Hartford Courant from Hartford, Connecticut on October 18, 1972 · 12
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Hartford Courant from Hartford, Connecticut · 12

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Hartford, Connecticut
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Wednesday, October 18, 1972
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12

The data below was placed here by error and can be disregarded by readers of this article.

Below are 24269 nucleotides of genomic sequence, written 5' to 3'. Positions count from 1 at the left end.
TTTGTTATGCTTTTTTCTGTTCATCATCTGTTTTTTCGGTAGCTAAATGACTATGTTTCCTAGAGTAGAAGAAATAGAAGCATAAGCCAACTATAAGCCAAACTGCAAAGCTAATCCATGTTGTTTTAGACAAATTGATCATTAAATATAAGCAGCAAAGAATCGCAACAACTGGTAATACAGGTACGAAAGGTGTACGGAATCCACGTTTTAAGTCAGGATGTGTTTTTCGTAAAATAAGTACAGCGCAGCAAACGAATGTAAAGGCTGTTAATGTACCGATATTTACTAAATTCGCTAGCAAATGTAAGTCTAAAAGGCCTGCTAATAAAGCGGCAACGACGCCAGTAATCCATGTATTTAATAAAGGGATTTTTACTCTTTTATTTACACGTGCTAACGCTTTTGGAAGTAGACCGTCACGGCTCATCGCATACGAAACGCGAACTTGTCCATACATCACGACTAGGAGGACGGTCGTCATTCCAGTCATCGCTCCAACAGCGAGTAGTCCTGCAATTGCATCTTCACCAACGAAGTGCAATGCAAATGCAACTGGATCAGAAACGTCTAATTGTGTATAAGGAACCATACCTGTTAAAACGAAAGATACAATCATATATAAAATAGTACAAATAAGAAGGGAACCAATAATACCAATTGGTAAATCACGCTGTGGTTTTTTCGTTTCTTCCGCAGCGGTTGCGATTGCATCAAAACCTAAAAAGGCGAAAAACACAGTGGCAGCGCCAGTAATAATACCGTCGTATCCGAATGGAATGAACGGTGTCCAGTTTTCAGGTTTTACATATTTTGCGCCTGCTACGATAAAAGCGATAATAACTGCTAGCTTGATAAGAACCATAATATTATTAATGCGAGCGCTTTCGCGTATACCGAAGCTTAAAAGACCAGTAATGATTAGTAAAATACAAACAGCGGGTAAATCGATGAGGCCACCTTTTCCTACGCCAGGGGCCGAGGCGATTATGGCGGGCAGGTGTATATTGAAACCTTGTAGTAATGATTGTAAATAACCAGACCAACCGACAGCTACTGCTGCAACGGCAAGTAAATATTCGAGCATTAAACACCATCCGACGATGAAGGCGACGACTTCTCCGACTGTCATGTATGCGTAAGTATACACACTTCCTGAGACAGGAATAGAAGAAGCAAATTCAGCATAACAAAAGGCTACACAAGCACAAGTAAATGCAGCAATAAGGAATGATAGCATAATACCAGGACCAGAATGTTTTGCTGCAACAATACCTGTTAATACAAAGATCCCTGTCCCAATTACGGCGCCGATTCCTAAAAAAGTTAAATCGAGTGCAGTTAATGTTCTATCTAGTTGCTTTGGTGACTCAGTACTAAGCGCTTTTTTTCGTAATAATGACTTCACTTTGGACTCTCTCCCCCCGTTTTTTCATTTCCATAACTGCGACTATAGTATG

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" 4r- 2nd ED, 60 THE HARTFORD COURANT: W.rfnwrf.y, OefcE.r llltTf 7o2 Torrington House 65 Primary Recount Still Leaves Questions By NEAL YATES TORRINGTON - Although a Tuesday recount of the votes in Monday's Democratic primary still gave a 1,040-1,039, one-vote victory to John A. "Tony" Mis cikoski over Addo E. Bonetti for tht 65th Assembly District nom mauon, confusion reigned at City Hall. There still is no clear-cut victor. Complicating the one-vote vic tory was the discovery by pri mary officials Monday night that a Republican woman had voted illegally, a voting ma chine had been tampered with, and an absentee ballot had been deposited in but not picked up from the City Hall post office box before polls closed, a vote that reportedly was for Bonetti. After the recount, Bonetti re affirmed his intention to retain legal counsel and appeal the re sults m Superior Court. Republican Voter According to confirmed reports from Democratic primary officials, a woman came in to vote Monday. She went to the checker and gave her name. The checker was unable to find the woman's name on the official voting list. The woman insisted that she lived Within the 65th District and therefore could vote. A second checker, stepped into the discussion and informed . the initial checker that the women lived in the same build- ' ing as she herself did and therefore was, indeed, qualified to vote. The woman was allowed to vote. What no one apparently Dothered to ask was whether the Deaths ANGELO F. DEDIO TORRINGTON - Angelo F. Dedio, 75, of 77 Harrison Ave., died Tuesday in Charlotte Hun-gerford Hospital shortly after being admitted. Born in Albany, N. Y, Dedio came to Torrington in 1915. He was a machinist for Anaconda American Brass Co. and for the Torin Corp., retiring eight years -ago. , He was a member of the St. Peter's Holy Name Society., He leaves his wife, Mrs. Julia Williams Dedio and a son, Douglas Dedio, both of Torrington. The funeral is Thursday at 10 a.m. in the LaPorta Funeral Home, 82 Litchfield St., and at 10:45 in St. Peter's Church. Burial will befin St. Francis New Cemetery. Calling hours are today from 2 to 4 p.m. and after 7 P-rn. MAGRUTER CRAIGHEAD SALISBURY -Magruter Craighead, 87, of Hamilton St., former management engineer for Stevenson, Jordon and Harris of New York City, died Saturday in Geer Memorial Extended Care Facility in North , Canaan after a long illness. Born in Carlisle, Pa., he had lived in Salisbury for 30 years. He was a graduate of the University of Pennsylvania. He leaves his wife, Mrs. Geor-gina Craighead of Salisburyr a son, Lincoln Craighead of Fairfield; two daughters, Mrs. William Saner of East Brunswick,! N.J., and Mrs. Gordon Donaldson of Lincoln, Mass.; 12 grandchildren and four great grandchildren. Memorial services are Saturday at 2:30 p.m. in the Salisub-ry Congregational Church with the Rev. Charles Ranson officiating. Memorial dodnations may be made to the church. woman was a Democrat or a Republican. She was a Republican. As if this fact wasn't enough of a problem, inspection of the voting machines after the polls closed showed that one of the machines had been tampered with during the day. By state law, when no candi date is endorsed by the town committee, as was the case here. The too row is marked "no endorsed party candidate" and is locked so as to prevent its use. The two candidates then are listed in the two rows below the top one. On one machine, the lock holding the top row lever in place had been forced off with what appeared to be a screw driver from the marks. Two votes were cast sometime dur ing the day in this top row. The votes were registered but no candidate received them and they were wasted. ' Absentee Ballot According to a report from a variety of sources throughout the city, a postal worker in Tor rington, whose son attends col lege, out of town, carried his son s absentee ballot by hand to the local post office where he processed it according to law and deposited it in the City Hall's post office box Monday afternoon. No one apparently checked the posi.- office oox Defore the polls closed Monday night and the ballot was picked up Tues day morning and declared in valid. The vote, according to all reports was cast for Bonetti. Possible Results There apparently are several possibilities that could result from court action on Bonetti's soon-to-be-filed appeal. Another primary could be ordered, a tie could be declared andor the election of the 65th Assembly District could be postponed. The election is scheduled Nov. 7. Two Incumbents Because of the confusing reapportionment throughout the state, which caused the two incumbent Democrats to be thown together into the new district in the first place, the primaries were held much close? , to election day than would have been the case under ordinary circumstances. Therefore, by declaring the primary invalid, a question remains whether enough time for another primary is available before Nov. 7. ! Should the 65th District ballot not be included in the Nov. 7 election, there reportedly is a possibility of legal action being taken by supporters of the Republican nominee, Edwin "Ted" Chadwick, who did not have to enter a primary and is ready to stand or fall on Nov. 7 as scheduled. man of the Democratic party troversy and confusion over re-and the Democratic registrars apportionment throughout the of voters in the presence of at . t th ta . . that went into compiling the of East Windsor PTO Plans Supper, Open House Event ficial list of registered voters least three "disinterested" indi viduals. rrrin.. ,. IUl" " Primary f nrinwrv hHi Mi.!lcouId not vote because they kowski primary battle, Misct said, "I expected at Should the admittedly illegal least 3,000 people to turn out. A Republican vote be discounted and a tie be declared (if it can be proven that the illegal vote went to Miscikoski), the decision would not rest in the secretary of state's office, as had been reported, but would be decided in Torrington, according to City Clerk Robert M. Phal-en's interpretation of state statute. Phalen said that since the 65th District is composed entire lot of people said I would win by a landslide. Some landslide-one vote." Later Miscikoski, a 16- year veteran of the state legislature, complained that the voters "don't care about your record, it just doen't matter to them." Bonetti said he expected to win, but knew "it would be close." If another primary is called for, Miscikoski said he would were not within the 65th District and a razor-close primary that failed to give the voters a clear-cut victor. Neither Miscikoski or Bonetti yet know which of them will return to the State Capitol for the next two annual sessions, the people don't know who will represent them, and 21-year-old Republican Ted Chadwick doesn't EAST WINDSOR - The Broad Brook School PTO pot-luck supper and open house will be Oct. 24, at 6:30 p.m., in the school cafeteria, said Mrs. James Neville, co-chairman. Those attending are asked to even know yet who he Is run- throgh Ga main disn. mng against in the election less.throueh P. salad: O throueh Z. than three weeks away; Honored Louis E. Chester of 178 Circle Drive and Jerome R. Bacca of 269 Edgewood Drive were honored at a recent conference in Pennsylvania for sales achievements for the John Hancock Insurance Co.. Both are members of the Torrington branch agency at 1315 Main St. Complete optical service. Emergency repairs. Brown's Optical, 55 South Main, Torrington, 482-4731. Advt. dessert, In conjunction with observance of National Education Week, an open house of all classrooms is scheduled after the supper, Mrs. Neville said. Mrs. Neville also said the Broad Brook School PTO bowling league is now in operation and meets Thursdays at 12:15 p.m., at Ten-Pin Bowl, South Windsor. Ten-pin Bowl is donating six trophies, one of which is for the most improved bowler. Members are donating 15 cents each week to present to the PTO at the end of the year', said Mri. Neville. PTO officers elected for the year are Nicholas Migneault, president; Rosemary Kleimann, secretary; and Joan Brown, treasurer. Open House There will be an open houss for parents at East Windsor High School, Oct. 25, said Philip I. Morton, principal. Teachers will be in their classrooms and Student Council members will, "serve as hosts and hostesses to their parents for the occasion," Morton said. The annual East Windsor ecu menical Christmas bazar will be Nov. 18 and will include worn ens' groups from all East Windsor churches. This year's bazar will be in-East Windsor High School from 10 a.m. to 3 p.m. Luncheon will be served in the school cafeteria from 11 a.m. to 2 p.m. ly of Torrington residents, the 'conduct his campaign "entirely office being sought is legally a differently" but Bonetti said he "municipal" one as opposed to! was happy' with the way his a statewide office. If this is so,! workers had gotten out the vote. state statute allows for a tie to 1 but added "we will just have to oe semea Dy me drawing of lots press a little harder." to be, conducted by the chair-l So, after many months of con Winsted Circuit 18 Judge Disposes Cases Slated for Jury Trials WINSTED Judge Joseph J. ,,,,d wntenetd to 0 days, impend- rWnonclroa nr..; - 00 CMr operating under Wi- ies of cases originally scheduled for jurytrials were disposed of without trials in Circuit Court 11 Tuesday. Robert M. Ruzbasan, 26, of 531 Clearview Ave., Torrington, pleaded guilty to charges of fourth degree larceny and interfering with an officer. Sentencing was postponed to Nov. 20 pending a pre-sentence investiga tion. The state declined to prosecute charges of breach of peace and escape from custody, Anthony J. Borrelli, 23, of 680 Migeon Ave., Torrington, forfeited a $250 bond on a series of charges. They included operat ing under suspension, reckless driving, failure to obev orders of officer, failure to obey red trattic signal, failure to obey stop' sign and passing within 100 feet of intersection. Othtr Casei Laurence J. Florlo, 13, of AlTft Main St., Torrington, was fined $250, with $150 remitted, on a chargt of oosiassion of comronea oruoi, and $20, remitted, on a chargt of intoxication. Tha state dee-lined to prosecute charge of breach of peace. Reginald W. Bell, 11 of Rt. 25, Lltch- Selectmen Thanked by Yolanda Barrett Signup Deadline Listed TORRINGTON - A Nov. 15 .considered, a spokesman said, deadline for application to the! Two Greek classics, "Anti-University of Connecticut's local ??.e" and "0edipus the King", branch for .the spring semester has been announced. Branch officials said Tuesday, anyone wishing to register an application for the 1973 spring semester must do so with the admission's office at the univer sity's main campus at Storrs no later than that date. Admission applications submitted after Nov. 15 will not be will be film presentations bv the Classics Society of the UConn branch this year, il was announced Tuesday. "Antigone" is scheduled to be shown on Oct. 26 and "Oedipus The King" will be shown on Nov. 2. Both showing will be in the branch lecture hall at 8 p.m. open to the general public, there will be no admission charge for either film. 'Headless Horseman' To Open Season TORRINGTON- A Hartton Washineton Trvina's Opera Theater presentation of! "Legend of Sleepv Hollow." a "The Headless Horseman" on classic of American folklore set Nov. 4 and 5 will be the first! in the Hudsnn Rivr Vaiw in pension. He, was also fined $15, remitted, on a charge of operating unregistered motor vehicle. Prosecution was declined on charge of misuse of plates. Robert B. Bushey, 39, of 14 Linton St., Torrington, was fined $350, with $150 remitted, on a charge of operating under the Influence of liquor or drugs. The state declined to prosecute charge of third degree larceny In the case of Leroy Wood Jr., 29, of 75 Wrlghf Road, Torrington. Prosecution was also declined on a charge of fourth degree larceny In the case of Alfred O. Duszak, 20, of 105 We-tertown Road, Thomaston. Edward W. Hoadley, 29, of U Forest-view Drive, Wolcott, was fined $150. with $100 remitted, on charge of fourth degree larceny. Other cases included William O. Murphy, 23, of MillbrooK Road, speeding, $50, fine, with $30 remitted; John C. Stemm, 30, of 139 Dorchester Ave., Wat-erbury, operating without license, $10 fine, operating unregistered motor vehicle, $10 fine and misuse of registration plates, $10 fine, with all fines remitted; Robert W. Rylander, 40, of 19 Millard St., Torrington, speeding, $80 tine with $40 remitted; Milton W. DIdsbury, 23, of 65 Main St., Thomaston, speeding, $50 fine and passing in no passing zone, prosecution declined; Joseph L. Kocsis, 22, of 93 Cherry St., Torrington, operating under suspension, $150 fine with $100 remitted, and Improper use of license, prosecution declined; Curtis Blakeslee, 44, of 159 Belmont Drive, Torrington, evading responsibility, $50 fine, operating under the influence, prosecution declined, failure to drive in established lane, prosecution declined. Bonds were forfeited In other cases originally scheduled for lurv trials In eluding Louis Zeller, 25, of 97 Franklin St., Torrington, disorderlv condurt. Reginald W. McLellan, 25, of Rt. 272, Norfolk, operating unregistered motor vehicle and misuse of marker elates. $30; and James J. Connole. 24. of Shef. field, Mass., failure to obtain Connecti cut registration and failure to obtain Connecticut license, $40. Regular Docket During a regular docket of casei Turn. day, Thomas X. Tardlff, 22. of North Main Street, was fined $40 with $30 remitted, on a charge of soeedlna He wm also fined $20, remitted, for ooeratlna with unsafe tires. Bonds were forfeited In other r in. eluding Ronald P. Beaulleu, 23, of 225 WINSTED - Newly named Democratic selectman Yolanda Barrett Tuesday night thanked "those who made it possible" and urged other women interest-ted in serving in local government "to let it be known." Mrs. Barrett became the second woman selectman in this town's history Monday night when she was unanimously appointed by GOP and Democratic seletctmen to fill the vacancy caused by the resignation of Democrat Eugene R. Nalette. Democrat Elizabeth H. Joy-ner was the first woman selectman elected here and held the post from 1963 to 67. "I feel grateful to those people who made it possible," said Mrs. Barrett Tuesday night, "I really and truly intend to do, to the best of my ability, what will be the best for the town and its people. That's what it's all about, isn't it?" Asked if there are any town problems that she wants to tackle first, Mrs. Barrett said "I really feel I should get my feet wet first, find out what it's all about. I'm sure there is a great deal to learn, but I will go at it with a great deal of interest." Urges Participation She urged other women to become active in town govern ment and said "I hope this is the beginning of other women in the community, who are interested in serving on committees, to let it be known, to become actively involved." "I think they have a lot of good ideas that will be beneficial to the community," said Se-lectman Barrett, "Woman might conceivably have a different idea or approach to problems. I think they have something to contribute to the town." A realtor, Mrs. Barrett is .of the Democratic Town Com- married to James C. Barrett, a cable splicer with the telephone company. The couple has two children, Stephen, 22 and Belinda, 21. Plans Resignation . Mrs. Barrett is vice chairman Four Men Arrested - In Breaks at Clubs Six Charged With Speeding WINSTED Four young men were apprehended here and in Torrington early Tuesday after they allegedly broke into the Torrington Gun Club in New Hartford and were caught later inside the Eastlawn Country Club in Torrington. Torrington police said three of the four were "apprehended in the Eastlawn Country Club" on Torringford West Street about 3 a.m. and it was "subsequently found they broke into the gun club." The fourth, Michael A; Vali-gursky, 18, of no certain address, got away from the coun-try club in a car.- State police said he was captured by Torrington and Winsted police after a high speed chase that ended in Winsted. The other three, all Torrington residents, were apprehended by Torrington police inside the country club. They were: Charles J. Bergin, 19, of Hotel Fiore; Robert M. Goddard, 21, of 220 Oak Ave.; and Stephen M. H&ssig, 17, of Hassig Road. A Torrington police spokesman said the four allegedly took money from the gun club on Richards Road, New Hartford. "They didn't get a chance at the country club," he said. "We happened to be there at the same time." State police said the four were charged with burglary and larceny in the alleged break at the gun club. Torrington police charged them with third degree burglary and attempted larceny in the country club incident. All were arraigned in Circuit Court 18 in Winsted Tuesday and their cases continued to Friday. They were held at the Litchfield Correctional Center in lieu of $2,500 bond each. Area School Officials Air Regionalization WINSTED -. Six were charged with Woodlawn Circle, East Hartford, failure , dUTUlg a radar Check On Main to drive In proper lane, $1i; Kent Kam-I c.- e i. . t,,- mermeyer, no age given, of 144 Holabird "ccl lu 'u " UCT Ave., allowing doa ta roam, tin: mH ' rlav T.ivu Cuilk... i a mi. .1 j . - wwiiiin, 40, qt DiecKDerry Kiver. North Canaan. tires, $25. operating with itudded 'Showtime USA' Tabs Available in Area WINSTED - Tickets children s event in the 1972-73 season for the Nutmeg Founda tion for the Performing Arts, a spokesman said Tuesday. 1 Performances will be in the Vogel School Auditorium at 2 p.m. on Nov. 4 and at 3 p.m. on Nov. 5. The one-act operetta is based the early 1800's. Stephen Vincent Benet adapted the story with the music written by Douglas Moore. Tickets for the operetta will cost one dollar and are available at the Country Cousin, several stores or at the foundation in Torrington or Litchfield. are Arrested were: Kenneth Cot ton, 30, of Rt. 44, East Canaan; Jerry Alexander, 22, of Prock Hill, Colebrook; Reginald Currier, 32, of West Main Street, Winsted A bout 25 members nersons f six area school boards met speeding nere Tuesday night to discuss regionanzation." Winsted School Supt. William F. Risley said as the meeting began in Green Woods School, "This is an informal discussion to talk about the possibilities of regionalization or regional cooperation." Risley added "most of those Senate 5 Canaan! John Winn. 22. of Hill - , , - , ..... ... available from- Kiwani rinh side Street Norfolk; Donaldine ete are prpoauiy uuerestea in members for the U.S. Navy Bouchez, 39, of Grant Station Band's "Showtime USA" hereiRoad: and Bruce Chamberlain, Thursday with a student per-33' East Litchfield. Road, formance at 4 p.m. and another Harwinton. , for adults at 8 in Gilbert School ! A1 are scheduled to appear in auditorium. Circuit Court 18 Nov. 7. Tickets are available at the regional cooperation. But he said "It's quite a turnout, more than I expected." Towns represented included: Winsted, Barkhamsted, Cole- brook, Norfolk, Hartland and the Northwestern Regional School Board. There were no representatives from New Hart ford present in early minutes of the meeting although represent-j atives had been invited. mittee and serves as a member of the town's Board of Tax Re view. She said Tuesday night sh will resign as a member of the Review Board even though there is some question of whether she could still serve on the board and be a selectman. Town Atty. James L. Glynn said Tuesday the town charter does not specifically prohibit Mrs. Barrett from holding both jobs. But he said "it appears it would be the intent of the chart er that a person shouldn't serve as a paid officer on one hnarrl anrl h a splectman " Her resignation will not be immediately, because the Board of Tax Review does not ..have sessions until after the grand list is completed. ; "It doesn't make any difference," she said, "we don't have any sessions until the first part of next year anyway." 4 Active in Democratic. leadership here, Mrs. Barrett served on the Site Selection and Planning Commission for Court Fa cilities in Litchfield County dur ing the. term .off.,uov. jonn Dempsey. She has, never run for political office. Although she dedclmed com ment Tuesdady night on local problems that might be of concern to her, selectman Barrett said "Why don't you ask me about the war?" About Vietnam, " she said, "I'm against the war. It's a strong feeling I have had. I've been saying that probably about four or live years." ; -Accidents Police said there were no injuries reported in two accidents here Tuesday. Cars driven by James E. Kelly, 22, of West Hill, and Trudy A. Whipple, 16, of 91 Waldron St., collided on Main Street at 1:56 p.m. Police said a car driven by Audrey Kelsey, 38, of 21 Colony Drive was involved in a minor one-car accident on Main Street at 11 a.m. Details of the acci dents were not revealed. There were no arrests. Jackson Favors Zoning Law State Sen. Jay Jackson, D-5th S.feT&lr Isaacson BuUdmg- f. Men Shop, the YMCA and J.B.Cn1,l Tn Tnantc Nichols Grocery Tppv alw -m'OUlU 10 lenaillS De som at the door. Proceeds will benefit the Ki- wams Scholarship and Youth Activities Fund. Snfffield Students May Follow Etherington Guide WINSTED Announcement was made Tuesday that D. John and Marion Vaccari will buy the business and building of Isaacson's New York Department Store at Main and Elm streets effective Nov. 1. Mr. and Mrs. Vaccari are By SIB SAWYER .partment to discuss with stu-SUFFIELD - Students inter-' dents issues of interest to them, ested in learning more about I and. to helP fa them of their the state government may havei:Z " " Y01C1S an opportunity to study enactment of Etherington legislation, from bill writing to eventual passage of a law, according to Suffield Academy . history instructor Bruce Hamilton. Thomas B. Coates, executive assistant to Gov. Thomas J. Meskill was a guest Friday of the Current History Club, for which Hamilton is faculty advisor. Coates participated in a question and answef session with club members, and offered his services in the study of lawmaking processes. The club meets as a part of the school's weekly student activities program. , Coates, a Suffield graduate and former history student of present headmaster Paul G now or in the near future Etherington Report Asked what executive assist-antship to the governor involved, Coates said that he was appointed by Meskill in October 1971 to implement the recommendations contained in the re port by the Governor's Commis sion on Services and Expenditures, known as the Etherington Report. Coates told the group that the commission was created by the governor's first executive order after taking office.' -.- . It was charged with the task of examining all the 250 agencies in the executive branch of state government, and of making specific recommendations to increase efficiency in the government. Staffed wholly by volunteers Sanderson Jr.. was asked by the 68 of them executives in such headmaster and the History De-1 firms as IBM, Xerox and Pratt and Whitney, Coates termed the commission members "very, very sharp people. "The group was chaired by Ted Etherington, once ' president of the American Stock Exchange and of Wesleyan University. The papers picked up his name and attached it to the report," Coates said. Report Recommendations Within the report are 829 recommendations which, if all are implemented, would result in annual recurring savings of $153,000,000, plus $50,000,000 in one-time savings, Coates told his listeners. ' : , Agency Grouping Queried by the students about the nature of the recommendations, Coates said that some were "very progressive." He cited one, which seeks total reorganization of the present boards and commissions, reducing them from 250 in number to nine. This would be done, he said, by "similiar functional groupings," of agencies At present, he pointed out, eight separate departments are isvolved in the delivery of social services within the state. Voates hopes to see this situation corrected, and to that end the Commission on Human Services, of which he is unpaid administrative secretary, is in the process of writing new legislation , Proposed Legislation , The proposed legislation must be presented to the governor no later than Jan. 1. Coates offered interested students the chance to visit committee meetings, attend hearings, and study the entire pro cess through which this bill must pass before it can be voted on in the legislature. Asked about the success of implementation so far, Coates replied that the state has already been saved about $15,000,000. "The potential is there." he said, "for many more millions which will ba saved." he will work for zoning legisla tion for Avon and Simsbury which will require an applicant for a zoning change to reveal, under oath, all interested parties in that change. Jackson introduced and helped pass similar legislation in West Hartford becase "public trust in our zoning regulations had reached a low ebb." "Straw man deeds and other were casting nwnprt nf Vnnno Fachinne at 388 Main St . in th Tsaarson .irregularities Building. .doubts on many huge projects The Isaacson Building also l"ai requirea zone cnanges," fronts on Elm Street and con-ihe sa!d addinS h wa pressing tains four stores: Silvernob Limited. Speziale Barber Shop, Ritter Finance System and Lavender Blue Salon of Beauty. Joseph Isaacson, store owner, has been a prominent businessman here 53 years. The business was started by his parents, Hymand Gussie Isaacson, and his uncle in 1900. Ramp Work Calls For Lower Pond for the law because "every citizen has a right to know." "Zoning in West Hartford under Republican control was in a shambles prior to my election to the Senate," he said. Jackson is runing for re-election against State Rep. Nicholas Lenge, also of West Hartford. 'The opportunities for profit are so tremendous when a zoning change is granted the public must be eternally vigilant to insure that the public trust is not violated," he said. He called the zoning disclosure law, which he promised to introduce during the next m- session, a "helpful tool to sure citizen control." Town zoning commissions -e-quire that the applicant for a zoning change be the owner of the property involved or. an agent of that owner. "We don't require affadavits from persons presenting the applications saying they are really the agents of the owner or lists of members of corpora tions who are applicants," Richard Hines, chairman of he Avon Zoning and Planning Com mission said Tuesday. "But to my konwledge, the procedure has never been abused," he added. Senate 3 Constitution Amendment Proposed As voters puzzle over the new household word Tedistricting" and try to determine just who is representing them, State Sen. Lewis B. Rome, R-8th, Tuesday! announced a "new vehicle to bring representation back home and end all the confusion." The new "vehicle," a pro- WINSTED Park Pond in posed amendment to the Consti- Winchester will be lowered be- tution, concerns composition of tween two and three feet to fa- the House of Representatives cuitate installation of a boat and provides for a representa launching ramp within the next tive from each town. week-and-a-half, according to1 The proposed bill to be intro-Theodore Bampton of the De-!duced by Rome, who is cam- partment of Environmental Pro tection. The lake will be allowed to refill when the installation is completed, he said. a second term. paienins for savs in part: "The House oi Representatives shall consist of one member from each town, each of whom shall be an elec tor residing in the town from which he is elected." To insure that towns have voting power proportionate to their size, Rome's amendment also stipulates: "The weight of the vote of each member of the House of Representatives shall jtrictcs consistent with federal be in the same proportion as the; Constitutional standards, such population of the town , from plan to be decennially analyzed which he is elected bears to the after the 10-year census to population norm, or that figure j" preserve a proper apportion- which would result if each town ment of representation.' Rome has included in his bill a clause which would continue the assembly districts as now established by law until the next general election following the adop tion of his amendment. Rome's bill also provides for establishment of senatorial dis- has the same population, based on the total population of the state as determined by the most "Each town under my bill will have a better means of direct communiccation, enabling a un- recent decennial census of the j ity of action not possible under United States." the present assembly district The further allay coufusion,' plan," Rome said.